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Synthetic Melatonin Receptor Agonists and Antagonists

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Andrew Tsotinis and Ioannis P. Papanastasiou

Submitted: 22 January 2020 Reviewed: 29 January 2020 Published: 04 March 2020

DOI: 10.5772/intechopen.91424

From the Edited Volume

Melatonin - The Hormone of Darkness and its Therapeutic Potential and Perspectives

Edited by Marilena Vlachou

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The functions of the pineal hormone melatonin are of intense and continuous interest. Synthetic melatonin receptor analogues, as agonists and antagonists, have been explored, and the molecule can be viewed as consisting of an indole nucleus, acting mainly as a spacer, and the C5-OMe and the C3-ethylamido side chains, acting as pharmacophoric components. The present chapter focuses on the synthetic routes towards these melatonin derivatives, first the aromatic nucleus, then the functionalities that have been introduced to the nucleus, and finally those analogues with restrained conformations and those that are optically active. The importance of the various parameters involved in the agonist and antagonist profile of the compounds is indicated, as is the difference in the action of the chiral melatoninergics.


  • melatonin
  • indole and bioisosteric derivatives
  • constrained polycyclic analogues
  • chiral melatonin analogues

1. Introduction

Melatonin (N-acetyl-5-methoxytryptamine 1) is a hormone ubiquitously distributed in a variety of organisms, such as bacteria, unicellular algae, fungi, plants, vertebrates, and mammalians [1]. Melatonin is mainly known to regulate circadian rhythms by synchronization to environmental cues but participates also in diverse important physiological processes, such as regulation of the visual functions, glucose metabolism, and immune functions (Figure 1) [2]. The functions of melatonin are modulated through its binding to G protein-coupled receptors (GPCRs), which activate signaling pathways, as a cascade effect [3]. Up to date, two different types of melatonin receptors have been described in mammals: type 1A (MT1) and type 1B (MT2). Both receptors are located in many regions in the central nervous system and in peripheral tissues as well [4]. X-ray free electron laser (XFEL) studies have recently revealed that MT1 binding site is extremely compact, and ligands interact with MT1 mainly by strong aromatic stacking with Phe179 and auxiliary hydrogen bonds with Asn162 and Gln181 [5]. Comparison of the structures of MT2 and MT1 indicated that, despite conservation of the orthosteric ligand binding site residues, there are significant conformational variations between both melatonin receptor subtypes, which justify the selectivity between the two subtypes [6]. Melatonin was proven to bind to one more co-substrate binding site (MT3), which is a quinone reductase-2 [7]. Melatonin receptors had been cloned in 1990s [8, 9, 10] but characterized and described in the 1980s by using the radiolabeled 2-[125I]-iodomelatonin and 3H-melatonin ligands [11, 12]. Herein, we are reviewing the synthetic routes of the main indole and bioisosteric aromatic nucleus derivatives: first, the conformationally restricted; the active chiral compounds second; and the derivatives with substituted 3-side chains third.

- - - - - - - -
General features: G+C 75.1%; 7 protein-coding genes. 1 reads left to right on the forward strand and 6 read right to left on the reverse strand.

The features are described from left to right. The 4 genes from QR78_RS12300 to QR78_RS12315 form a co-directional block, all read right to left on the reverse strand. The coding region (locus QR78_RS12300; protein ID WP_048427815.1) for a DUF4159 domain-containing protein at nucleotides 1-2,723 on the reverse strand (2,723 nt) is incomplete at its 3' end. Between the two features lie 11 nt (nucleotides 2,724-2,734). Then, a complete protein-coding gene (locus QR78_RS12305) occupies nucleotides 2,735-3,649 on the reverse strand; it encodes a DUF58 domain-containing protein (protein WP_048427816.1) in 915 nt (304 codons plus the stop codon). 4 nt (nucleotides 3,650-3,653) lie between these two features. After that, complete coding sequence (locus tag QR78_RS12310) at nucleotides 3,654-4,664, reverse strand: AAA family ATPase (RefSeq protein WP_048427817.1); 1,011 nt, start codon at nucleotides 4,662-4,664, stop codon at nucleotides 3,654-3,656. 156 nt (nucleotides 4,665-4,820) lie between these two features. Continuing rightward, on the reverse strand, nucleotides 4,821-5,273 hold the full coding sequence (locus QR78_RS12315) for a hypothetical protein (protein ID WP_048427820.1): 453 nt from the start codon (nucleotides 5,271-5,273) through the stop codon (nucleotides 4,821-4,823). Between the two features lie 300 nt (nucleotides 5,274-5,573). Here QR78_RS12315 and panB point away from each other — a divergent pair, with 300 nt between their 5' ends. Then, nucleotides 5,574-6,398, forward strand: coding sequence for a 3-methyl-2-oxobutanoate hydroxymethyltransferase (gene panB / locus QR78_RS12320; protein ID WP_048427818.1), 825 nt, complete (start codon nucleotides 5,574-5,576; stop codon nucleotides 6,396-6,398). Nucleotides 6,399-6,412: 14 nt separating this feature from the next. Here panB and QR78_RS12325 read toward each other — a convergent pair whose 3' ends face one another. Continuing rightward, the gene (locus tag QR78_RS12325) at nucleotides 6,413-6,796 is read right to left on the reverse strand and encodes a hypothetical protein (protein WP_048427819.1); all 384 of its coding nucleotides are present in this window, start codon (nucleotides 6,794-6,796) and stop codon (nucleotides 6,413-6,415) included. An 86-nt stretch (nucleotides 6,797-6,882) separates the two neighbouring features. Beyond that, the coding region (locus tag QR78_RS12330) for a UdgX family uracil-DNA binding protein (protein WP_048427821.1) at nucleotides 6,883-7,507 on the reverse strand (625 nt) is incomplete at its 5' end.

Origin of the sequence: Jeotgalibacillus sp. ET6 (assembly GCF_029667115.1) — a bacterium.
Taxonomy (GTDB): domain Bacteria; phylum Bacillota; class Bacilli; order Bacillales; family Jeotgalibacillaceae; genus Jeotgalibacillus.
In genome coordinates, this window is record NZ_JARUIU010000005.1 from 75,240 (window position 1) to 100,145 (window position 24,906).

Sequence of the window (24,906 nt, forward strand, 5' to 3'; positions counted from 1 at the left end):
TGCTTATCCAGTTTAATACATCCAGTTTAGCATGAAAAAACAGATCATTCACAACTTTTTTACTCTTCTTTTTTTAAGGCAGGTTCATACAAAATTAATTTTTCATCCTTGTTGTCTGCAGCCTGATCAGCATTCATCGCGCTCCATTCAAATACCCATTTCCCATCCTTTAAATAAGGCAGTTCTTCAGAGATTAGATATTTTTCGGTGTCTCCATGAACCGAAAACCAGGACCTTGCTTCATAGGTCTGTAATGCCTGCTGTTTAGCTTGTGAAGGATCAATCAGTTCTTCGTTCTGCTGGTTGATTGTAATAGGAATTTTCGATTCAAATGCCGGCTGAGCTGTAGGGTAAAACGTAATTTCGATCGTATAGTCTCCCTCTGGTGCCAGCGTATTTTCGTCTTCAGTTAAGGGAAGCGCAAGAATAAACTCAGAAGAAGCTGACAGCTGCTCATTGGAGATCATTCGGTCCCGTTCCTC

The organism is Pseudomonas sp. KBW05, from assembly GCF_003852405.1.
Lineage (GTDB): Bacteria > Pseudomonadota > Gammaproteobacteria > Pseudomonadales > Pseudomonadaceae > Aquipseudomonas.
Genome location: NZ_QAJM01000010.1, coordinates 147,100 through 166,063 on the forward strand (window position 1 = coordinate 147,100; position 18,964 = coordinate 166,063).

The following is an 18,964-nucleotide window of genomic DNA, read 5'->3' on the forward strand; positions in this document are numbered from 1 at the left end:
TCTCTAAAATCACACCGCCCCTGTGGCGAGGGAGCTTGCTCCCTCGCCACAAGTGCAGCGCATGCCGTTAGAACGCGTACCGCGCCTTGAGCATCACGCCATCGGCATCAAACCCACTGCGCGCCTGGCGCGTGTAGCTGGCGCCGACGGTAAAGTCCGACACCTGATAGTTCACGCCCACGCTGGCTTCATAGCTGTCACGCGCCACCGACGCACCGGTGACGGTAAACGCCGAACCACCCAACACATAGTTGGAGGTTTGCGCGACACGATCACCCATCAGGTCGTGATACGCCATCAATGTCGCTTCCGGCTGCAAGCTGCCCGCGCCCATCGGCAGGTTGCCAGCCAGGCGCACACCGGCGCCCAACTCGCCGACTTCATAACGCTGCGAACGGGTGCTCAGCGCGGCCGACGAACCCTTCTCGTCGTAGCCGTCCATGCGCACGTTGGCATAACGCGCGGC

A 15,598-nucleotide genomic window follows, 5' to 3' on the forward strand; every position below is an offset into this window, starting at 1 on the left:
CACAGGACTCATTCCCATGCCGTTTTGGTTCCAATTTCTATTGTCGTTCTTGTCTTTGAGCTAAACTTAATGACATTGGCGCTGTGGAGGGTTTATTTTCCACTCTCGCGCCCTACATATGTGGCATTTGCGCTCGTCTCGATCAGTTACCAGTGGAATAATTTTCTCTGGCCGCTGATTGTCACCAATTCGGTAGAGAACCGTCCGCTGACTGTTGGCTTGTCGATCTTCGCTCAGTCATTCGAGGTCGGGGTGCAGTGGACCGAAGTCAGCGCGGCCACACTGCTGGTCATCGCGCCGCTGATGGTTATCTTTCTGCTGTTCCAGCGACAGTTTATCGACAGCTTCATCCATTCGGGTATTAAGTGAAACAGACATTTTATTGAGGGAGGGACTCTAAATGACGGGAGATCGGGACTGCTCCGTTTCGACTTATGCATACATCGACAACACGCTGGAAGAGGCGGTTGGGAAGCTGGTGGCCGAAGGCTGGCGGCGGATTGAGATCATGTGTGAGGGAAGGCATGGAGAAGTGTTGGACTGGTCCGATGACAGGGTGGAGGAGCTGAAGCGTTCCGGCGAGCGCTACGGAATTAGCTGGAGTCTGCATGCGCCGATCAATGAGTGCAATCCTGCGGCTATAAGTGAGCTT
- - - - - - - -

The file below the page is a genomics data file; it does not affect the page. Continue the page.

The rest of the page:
Figure 1.

Regulation of melatonin production.


2. Indole and bioisosteric derivatives

A guide of general principles has been applied throughout SARs for both melatonin receptors. The C5-OMe group of the indole ring is optimal, while the same substituent at positions 4, 6, or 7 leads to a drastic loss of affinity. However, congeners with a halogen at the 5-position do retain high affinity [13]. The relative position of the methoxy group and the N-acetylaminoethyl side chain seems to be the most important structural feature that increases the melatonin receptor binding affinity [14, 15, 16]. The syntheses of these derivatives are based on classic chemical procedures [17, 18, 19]. The indole ring could also be considered as a spacer [20, 21] with the pyrrole portion not involved in the receptor binding pocket, because it can be replaced by diverse aromatic scaffolds, such as naphthalene, benzofuran, benzothiophene, or benzocycloalkane rings [14, 22, 23]. Various congeners with substitutions in the positions 2 and 6 of melatonin have been synthesized. Substituents, like methyl, phenyl, or halogen at position 2 of melatonin, can increase receptor binding affinity by ca tenfold [24, 25, 26, 27]. The presence of an optimal N-acyl group with a 2-halogen substitution exhibits very potent affinity [28].

Interestingly, substituents on the 2-position seem to direct the N-acetylaminoethyl side chain into the optimal conformation for interaction with the receptor and increase the ligand affinity [29, 30]. 6-Substituted analogues have been prepared [31] with the aim of retarding metabolism, because melatonin is degraded rapidly in vivo, mainly in the liver, by 6-hydroxylation followed by conjugation and excretion in the urine. A halogen substituent at the 6-position reduces binding affinity nonsignificantly, while the binding affinity of 6-hydroxymelatonin is decreased by 5 to 10 times and 6-methoxymelatonin by more than 100 times [32].

One of the synthetic routes for the production of 5-methoxyindole (4) is via the Leimgruber-Batcho reaction [33], modified by Repke and Ferguson [34] (Figure 2). A successful side chain functionalization was reported by Ates-Alagoz et al. [35] using the Vilsmeier-Haack formylation reaction of 5-methoxyindole (4). On the other hand, Righi et al. [36] applied the direct C3 reductive alkylation of N-benzyl-5-methoxyindole (8), as described in Figure 2.

Figure 2.

Highlighted synthetic routes of melatonin 1.

In an attempt to map the receptor requirements, a series of phenylalkyl amides 911 were prepared and proven to exhibit the minimal structure required for the ligand recognition by melatonin receptors [16, 37, 38] (Figure 3).

Figure 3.

Phenylalkyl amides.

Some C3-modified melatonin analogues have exhibited interesting melatoninergic activities. It has been shown that small modifications in the acyl chain are able to change the binding affinity for melatonin receptors. A typical modification to increase the activity is the replacement of the acetyl by an N-butanoyl chain. Depreux et al. reported a 100-fold higher affinity of 5-methoxy-N-butanoyltryptamine than melatonin [14]. Tsotinis et al. reported that upon the appropriate functionalization at the end of the C2 side chain, the azido compounds 16 were produced, which serve as photoactivity labels, while the respective isothiocyanate compounds 17 serve as electrophilic probes (Figure 4), in order to produce adducts covalently linked to key amino acid residues of the melatonin receptor subtypes [39].

Figure 4.

C2-functionalized melatonin analogues.